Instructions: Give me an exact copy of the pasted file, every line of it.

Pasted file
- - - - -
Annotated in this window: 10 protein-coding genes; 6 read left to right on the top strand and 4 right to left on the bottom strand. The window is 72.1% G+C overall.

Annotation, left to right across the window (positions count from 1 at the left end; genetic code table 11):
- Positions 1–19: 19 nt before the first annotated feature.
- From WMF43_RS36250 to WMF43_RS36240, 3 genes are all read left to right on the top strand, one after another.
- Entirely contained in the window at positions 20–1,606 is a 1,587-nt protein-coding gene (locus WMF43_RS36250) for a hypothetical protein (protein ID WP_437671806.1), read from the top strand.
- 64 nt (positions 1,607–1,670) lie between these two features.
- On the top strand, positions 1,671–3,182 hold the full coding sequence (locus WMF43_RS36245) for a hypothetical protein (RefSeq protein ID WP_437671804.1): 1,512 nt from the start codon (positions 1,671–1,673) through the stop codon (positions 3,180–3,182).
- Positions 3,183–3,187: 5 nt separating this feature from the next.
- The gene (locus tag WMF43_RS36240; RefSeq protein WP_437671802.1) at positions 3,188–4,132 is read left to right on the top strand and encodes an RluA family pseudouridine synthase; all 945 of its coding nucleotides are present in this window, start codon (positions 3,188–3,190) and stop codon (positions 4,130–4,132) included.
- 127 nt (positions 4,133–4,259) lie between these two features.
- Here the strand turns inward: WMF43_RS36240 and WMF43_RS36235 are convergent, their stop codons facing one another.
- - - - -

Annotated in this window: 10 protein-coding genes; 6 read left to right on the top strand and 4 right to left on the bottom strand. The window is 72.1% G+C overall.

Annotation, left to right across the window (positions count from 1 at the left end; genetic code table 11):
- Positions 1–19: 19 nt before the first annotated feature.
- From WMF43_RS36250 to WMF43_RS36240, 3 genes are all read left to right on the top strand, one after another.
- Entirely contained in the window at positions 20–1,606 is a 1,587-nt protein-coding gene (locus WMF43_RS36250) for a hypothetical protein (protein ID WP_437671806.1), read from the top strand.
- 64 nt (positions 1,607–1,670) lie between these two features.
- On the top strand, positions 1,671–3,182 hold the full coding sequence (locus WMF43_RS36245) for a hypothetical protein (RefSeq protein ID WP_437671804.1): 1,512 nt from the start codon (positions 1,671–1,673) through the stop codon (positions 3,180–3,182).
- Positions 3,183–3,187: 5 nt separating this feature from the next.
- The gene (locus tag WMF43_RS36240; RefSeq protein WP_437671802.1) at positions 3,188–4,132 is read left to right on the top strand and encodes an RluA family pseudouridine synthase; all 945 of its coding nucleotides are present in this window, start codon (positions 3,188–3,190) and stop codon (positions 4,130–4,132) included.
- 127 nt (positions 4,133–4,259) lie between these two features.
- Here the strand turns inward: WMF43_RS36240 and WMF43_RS36235 are convergent, their stop codons facing one another.